Beyond his art, Laaksonen himself, had a fascinating life that we pick up during WWII. Yes, he struggled with a repressive culture and horrifying laws and bias, but he also struggled with simply being a veteran of war. His wish to avoid confrontation, to not have to fight anymore, is something universal to soldiers returned from the front. Seeing that play out in his life was an unexpected aspect of the history.

Director Dome Karukoski also told the story in an interesting way, without explanation flipping around the chronologies at times, but always with a purpose that would pay off. He maintains a respectable distance from his subjects, but allows us to invest in them and hope for them. There is an odd clinical feeling to many of the exchanges that is reflective of Finland and Germany, but it never leaves you feeling closed out. In some ways the lack of warmth heightens the brief moments of connection for Touko and contrasts nicely with his later life.

This movie works equally well as a story and as a documentary/biopic. Primarily in Finnish, it also has plenty of German and English dialogue and nothing is so rapid fire as to cause subtitle strain. In fact, a lot of the film is without dialogue, allowing the story to play out with looks and action alone. It is well done and, ultimately, educating. It will also provide you a new appreciation for Tom of Finland, his work and his purpose, not to mention his place in history.

Tom of Finland

 

In the Fade (Aus dem Nichts)

[3.5 stars]

In the Fade packs a lot of story into its shy two hours. And while I’m not a Diane Kruger (The Host) fan, often finding her stiff and unemotional, she is powerful and painfully exposed in this film; she carries it utterly. In fact, the only other actor that leaves a real impression is Johannes Krisch, who’s super creepy and foul lawyer will twist your guts as he does his work.

Director/co-writer Fatih Akin tackles what is becoming an all-to-common story in the last ten years. However, he focuses the story very personally and small, expertly guiding Kruger and the cast, keeping it paced and under control. The story, however charged, stays ensconced in the painfully mundane, which is part of how it earned the many awards it was was nominated for and/or won last year.

Admittedly, In the Fade is not a light film for a night of simple distraction, but it is a well-done film that should be seen at some point. Because it focuses on the individual rather than the broader societal threads, it is oddly more palatable. We connect with Kruger and invest in her need for meaning, even when her actions are far from anything we may personally identify with…and even more so when they are.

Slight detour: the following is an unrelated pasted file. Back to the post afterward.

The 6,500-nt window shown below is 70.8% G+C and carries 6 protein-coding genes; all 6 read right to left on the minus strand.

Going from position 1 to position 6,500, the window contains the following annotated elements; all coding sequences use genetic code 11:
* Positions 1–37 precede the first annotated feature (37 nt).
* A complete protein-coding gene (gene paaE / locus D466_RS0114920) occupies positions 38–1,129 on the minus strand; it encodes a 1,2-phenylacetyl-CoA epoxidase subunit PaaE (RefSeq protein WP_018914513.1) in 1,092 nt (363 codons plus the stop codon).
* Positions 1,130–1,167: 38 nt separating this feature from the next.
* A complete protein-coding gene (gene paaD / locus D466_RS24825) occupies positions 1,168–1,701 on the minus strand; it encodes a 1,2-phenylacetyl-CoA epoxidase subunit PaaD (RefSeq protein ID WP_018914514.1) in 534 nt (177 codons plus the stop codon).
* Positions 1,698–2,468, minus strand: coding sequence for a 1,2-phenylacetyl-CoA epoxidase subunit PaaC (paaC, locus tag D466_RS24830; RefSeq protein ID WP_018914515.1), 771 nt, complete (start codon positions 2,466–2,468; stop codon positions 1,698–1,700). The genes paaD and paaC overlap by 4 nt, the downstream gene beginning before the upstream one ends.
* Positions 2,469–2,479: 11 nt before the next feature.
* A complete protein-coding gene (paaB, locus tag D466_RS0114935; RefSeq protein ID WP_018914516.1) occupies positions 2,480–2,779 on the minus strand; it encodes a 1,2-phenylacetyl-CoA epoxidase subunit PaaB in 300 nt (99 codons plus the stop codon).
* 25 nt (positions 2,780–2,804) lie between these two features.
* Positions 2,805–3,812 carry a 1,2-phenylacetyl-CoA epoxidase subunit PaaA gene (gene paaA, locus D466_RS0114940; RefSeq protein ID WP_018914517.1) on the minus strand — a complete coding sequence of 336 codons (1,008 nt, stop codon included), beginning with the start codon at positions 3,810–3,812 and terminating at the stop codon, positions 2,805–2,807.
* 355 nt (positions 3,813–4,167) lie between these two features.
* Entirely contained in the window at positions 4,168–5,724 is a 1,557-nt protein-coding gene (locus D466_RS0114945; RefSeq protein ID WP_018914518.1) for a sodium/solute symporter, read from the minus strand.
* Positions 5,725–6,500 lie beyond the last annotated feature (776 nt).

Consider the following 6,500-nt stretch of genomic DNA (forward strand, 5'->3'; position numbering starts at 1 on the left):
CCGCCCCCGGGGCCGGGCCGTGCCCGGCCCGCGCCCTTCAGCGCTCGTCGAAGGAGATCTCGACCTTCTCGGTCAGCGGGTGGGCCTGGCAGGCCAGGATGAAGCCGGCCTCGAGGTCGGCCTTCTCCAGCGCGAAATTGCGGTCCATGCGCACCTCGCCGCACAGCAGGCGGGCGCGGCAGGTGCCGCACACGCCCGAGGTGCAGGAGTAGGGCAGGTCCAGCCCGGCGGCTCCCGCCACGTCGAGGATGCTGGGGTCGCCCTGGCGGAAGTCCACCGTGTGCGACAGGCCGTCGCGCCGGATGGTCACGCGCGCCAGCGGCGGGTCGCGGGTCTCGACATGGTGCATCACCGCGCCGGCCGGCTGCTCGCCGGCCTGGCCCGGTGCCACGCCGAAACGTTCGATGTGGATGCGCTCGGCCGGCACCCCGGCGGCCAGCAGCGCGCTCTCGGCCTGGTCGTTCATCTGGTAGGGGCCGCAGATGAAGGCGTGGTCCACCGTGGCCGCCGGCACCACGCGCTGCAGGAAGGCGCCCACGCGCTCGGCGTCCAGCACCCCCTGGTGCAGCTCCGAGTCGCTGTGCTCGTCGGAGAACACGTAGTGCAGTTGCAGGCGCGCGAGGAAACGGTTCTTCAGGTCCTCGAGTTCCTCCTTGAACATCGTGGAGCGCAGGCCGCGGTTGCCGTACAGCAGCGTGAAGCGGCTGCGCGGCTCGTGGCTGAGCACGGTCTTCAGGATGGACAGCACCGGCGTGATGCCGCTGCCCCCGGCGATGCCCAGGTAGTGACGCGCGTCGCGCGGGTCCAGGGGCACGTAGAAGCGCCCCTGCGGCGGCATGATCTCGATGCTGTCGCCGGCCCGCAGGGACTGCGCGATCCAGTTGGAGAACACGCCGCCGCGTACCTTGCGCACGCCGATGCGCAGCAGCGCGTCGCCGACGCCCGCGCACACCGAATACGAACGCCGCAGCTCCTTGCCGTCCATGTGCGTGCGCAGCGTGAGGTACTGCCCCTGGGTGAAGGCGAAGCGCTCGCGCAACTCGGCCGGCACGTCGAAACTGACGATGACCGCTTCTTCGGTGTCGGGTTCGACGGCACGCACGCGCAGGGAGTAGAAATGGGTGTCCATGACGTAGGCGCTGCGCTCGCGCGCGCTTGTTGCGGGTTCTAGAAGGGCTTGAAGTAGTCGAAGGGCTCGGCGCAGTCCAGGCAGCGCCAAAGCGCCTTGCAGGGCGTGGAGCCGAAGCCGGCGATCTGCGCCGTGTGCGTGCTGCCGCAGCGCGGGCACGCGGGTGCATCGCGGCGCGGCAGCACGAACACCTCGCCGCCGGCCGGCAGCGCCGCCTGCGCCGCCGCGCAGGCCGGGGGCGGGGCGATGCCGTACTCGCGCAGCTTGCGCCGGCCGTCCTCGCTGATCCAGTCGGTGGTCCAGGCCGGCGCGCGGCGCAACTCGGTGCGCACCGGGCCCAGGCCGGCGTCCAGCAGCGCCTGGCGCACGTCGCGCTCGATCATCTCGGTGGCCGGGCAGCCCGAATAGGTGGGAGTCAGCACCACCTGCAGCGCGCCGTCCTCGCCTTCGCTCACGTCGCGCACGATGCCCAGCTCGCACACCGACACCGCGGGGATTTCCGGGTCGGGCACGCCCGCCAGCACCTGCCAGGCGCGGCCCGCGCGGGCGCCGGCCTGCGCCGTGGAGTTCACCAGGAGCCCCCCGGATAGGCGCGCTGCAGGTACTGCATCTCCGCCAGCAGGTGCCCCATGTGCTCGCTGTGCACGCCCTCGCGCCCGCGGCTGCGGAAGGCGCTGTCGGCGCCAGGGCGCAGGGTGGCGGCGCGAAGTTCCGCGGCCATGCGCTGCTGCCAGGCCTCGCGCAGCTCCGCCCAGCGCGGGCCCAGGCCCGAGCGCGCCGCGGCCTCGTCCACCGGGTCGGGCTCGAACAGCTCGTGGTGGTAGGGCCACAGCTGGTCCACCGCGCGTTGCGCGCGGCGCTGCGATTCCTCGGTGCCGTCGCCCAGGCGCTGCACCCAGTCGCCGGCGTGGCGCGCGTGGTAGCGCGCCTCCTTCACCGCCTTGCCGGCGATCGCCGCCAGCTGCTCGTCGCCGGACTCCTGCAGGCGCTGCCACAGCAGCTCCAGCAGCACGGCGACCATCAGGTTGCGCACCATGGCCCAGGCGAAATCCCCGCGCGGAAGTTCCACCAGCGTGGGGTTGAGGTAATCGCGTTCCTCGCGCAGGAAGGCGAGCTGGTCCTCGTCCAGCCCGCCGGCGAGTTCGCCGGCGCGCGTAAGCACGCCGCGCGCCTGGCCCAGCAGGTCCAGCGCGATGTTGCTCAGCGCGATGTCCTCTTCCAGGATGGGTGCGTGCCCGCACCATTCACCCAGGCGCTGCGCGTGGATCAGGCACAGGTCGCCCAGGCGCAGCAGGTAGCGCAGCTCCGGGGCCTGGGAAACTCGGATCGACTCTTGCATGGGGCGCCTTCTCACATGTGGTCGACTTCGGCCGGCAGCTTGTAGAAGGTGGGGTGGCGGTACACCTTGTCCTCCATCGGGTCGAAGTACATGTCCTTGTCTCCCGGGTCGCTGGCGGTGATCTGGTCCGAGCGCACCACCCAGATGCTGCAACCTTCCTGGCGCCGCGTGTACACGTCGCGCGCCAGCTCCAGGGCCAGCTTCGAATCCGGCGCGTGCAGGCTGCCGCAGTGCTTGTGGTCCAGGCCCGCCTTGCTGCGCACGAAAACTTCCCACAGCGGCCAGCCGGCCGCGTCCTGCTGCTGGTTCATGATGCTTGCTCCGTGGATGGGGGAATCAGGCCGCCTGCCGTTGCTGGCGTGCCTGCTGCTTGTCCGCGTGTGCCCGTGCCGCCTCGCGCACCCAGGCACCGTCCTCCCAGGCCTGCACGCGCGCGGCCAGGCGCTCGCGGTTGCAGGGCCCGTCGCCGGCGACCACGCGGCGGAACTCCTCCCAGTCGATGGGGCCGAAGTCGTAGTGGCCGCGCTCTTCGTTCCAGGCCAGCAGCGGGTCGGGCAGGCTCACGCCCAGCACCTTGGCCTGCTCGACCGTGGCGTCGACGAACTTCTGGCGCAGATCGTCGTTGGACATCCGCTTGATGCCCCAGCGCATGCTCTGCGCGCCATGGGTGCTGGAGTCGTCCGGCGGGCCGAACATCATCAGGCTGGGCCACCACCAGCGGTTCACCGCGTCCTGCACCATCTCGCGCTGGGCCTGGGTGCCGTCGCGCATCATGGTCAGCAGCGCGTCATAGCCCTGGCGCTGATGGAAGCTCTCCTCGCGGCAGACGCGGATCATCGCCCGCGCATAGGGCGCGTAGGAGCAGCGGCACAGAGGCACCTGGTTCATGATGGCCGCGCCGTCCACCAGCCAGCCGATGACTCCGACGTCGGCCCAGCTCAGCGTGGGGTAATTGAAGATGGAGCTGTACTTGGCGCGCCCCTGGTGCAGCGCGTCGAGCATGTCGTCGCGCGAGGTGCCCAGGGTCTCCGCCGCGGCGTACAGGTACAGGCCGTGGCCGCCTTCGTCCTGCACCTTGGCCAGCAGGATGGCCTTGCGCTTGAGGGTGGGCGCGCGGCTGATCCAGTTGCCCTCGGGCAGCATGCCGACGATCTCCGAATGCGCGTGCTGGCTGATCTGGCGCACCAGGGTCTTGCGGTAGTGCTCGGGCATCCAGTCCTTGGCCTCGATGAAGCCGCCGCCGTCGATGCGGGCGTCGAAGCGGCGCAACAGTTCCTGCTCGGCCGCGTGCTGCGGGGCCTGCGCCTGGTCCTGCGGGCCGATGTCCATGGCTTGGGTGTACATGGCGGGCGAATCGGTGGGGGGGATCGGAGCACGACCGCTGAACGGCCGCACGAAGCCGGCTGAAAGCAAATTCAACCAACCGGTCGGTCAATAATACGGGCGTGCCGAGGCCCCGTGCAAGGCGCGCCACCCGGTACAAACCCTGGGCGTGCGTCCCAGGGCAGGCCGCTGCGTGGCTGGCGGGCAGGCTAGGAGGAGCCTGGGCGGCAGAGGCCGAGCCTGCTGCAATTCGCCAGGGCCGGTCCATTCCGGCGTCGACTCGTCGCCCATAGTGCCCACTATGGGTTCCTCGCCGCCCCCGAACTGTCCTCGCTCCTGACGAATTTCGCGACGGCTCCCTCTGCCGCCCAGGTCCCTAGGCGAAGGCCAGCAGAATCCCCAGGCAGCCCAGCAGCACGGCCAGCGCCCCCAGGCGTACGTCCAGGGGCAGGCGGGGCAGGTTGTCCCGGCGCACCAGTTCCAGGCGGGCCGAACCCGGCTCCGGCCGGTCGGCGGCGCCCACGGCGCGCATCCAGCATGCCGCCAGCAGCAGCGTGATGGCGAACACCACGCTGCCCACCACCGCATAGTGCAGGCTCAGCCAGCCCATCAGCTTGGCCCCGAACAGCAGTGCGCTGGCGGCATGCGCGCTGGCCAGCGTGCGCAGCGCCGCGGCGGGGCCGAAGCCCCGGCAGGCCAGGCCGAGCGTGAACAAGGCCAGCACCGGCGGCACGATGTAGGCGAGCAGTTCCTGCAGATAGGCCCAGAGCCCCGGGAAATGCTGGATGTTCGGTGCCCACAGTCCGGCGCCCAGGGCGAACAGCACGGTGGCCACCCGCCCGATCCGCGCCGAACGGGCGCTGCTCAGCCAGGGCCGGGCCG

In the Fade

Film Stars Don’t Die in Liverpool

[3stars]

Annette Bening (20th Century Women) does a wonderful job of recreating Gloria Grahame with a sort of Marilyn Monroe at the Grand Hotel vibe. Grahame had a tragically fascinating life, full of huge successes and personal regrets. But the film never feels like a biopic. Writer Matt Greenhalgh (Nowhere BoyThe Look of Love) didn’t fall prey to assuming we already knew Grahame and were invested in her. He brings us to her just as Jamie Bell (Fantastic Four) and his family, Dame Julie Walters (Brooklyn) and Kenneth Cranham (Bancroft), come to and become attached to her.

Director Paul McGuigan (Victor Frankenstein) also navigated the complicated plot and characters with confidence. He doesn’t make excuses for the characters, but allows them to be honest as he unpacks the truths over the course of the story.

I didn’t know about Grahame going in. In fact, I didn’t even realize the film was biographical till the end. It is simply an interesting story told and acted well. Benning, in particular, brings her A game to a very layered, and at times desperate, woman. This film would also make a great double-feature with Bombshell: The Hedy Lamarr Story.

Film Stars Don

Gloria (2013)

[4 stars]

Even when a movie like this one earns your attention and trust you aren’t always sure it’s working until the final moments. By the end, however, it most definitely pays off; in fact, the final moments are transcendent for the character and the audience.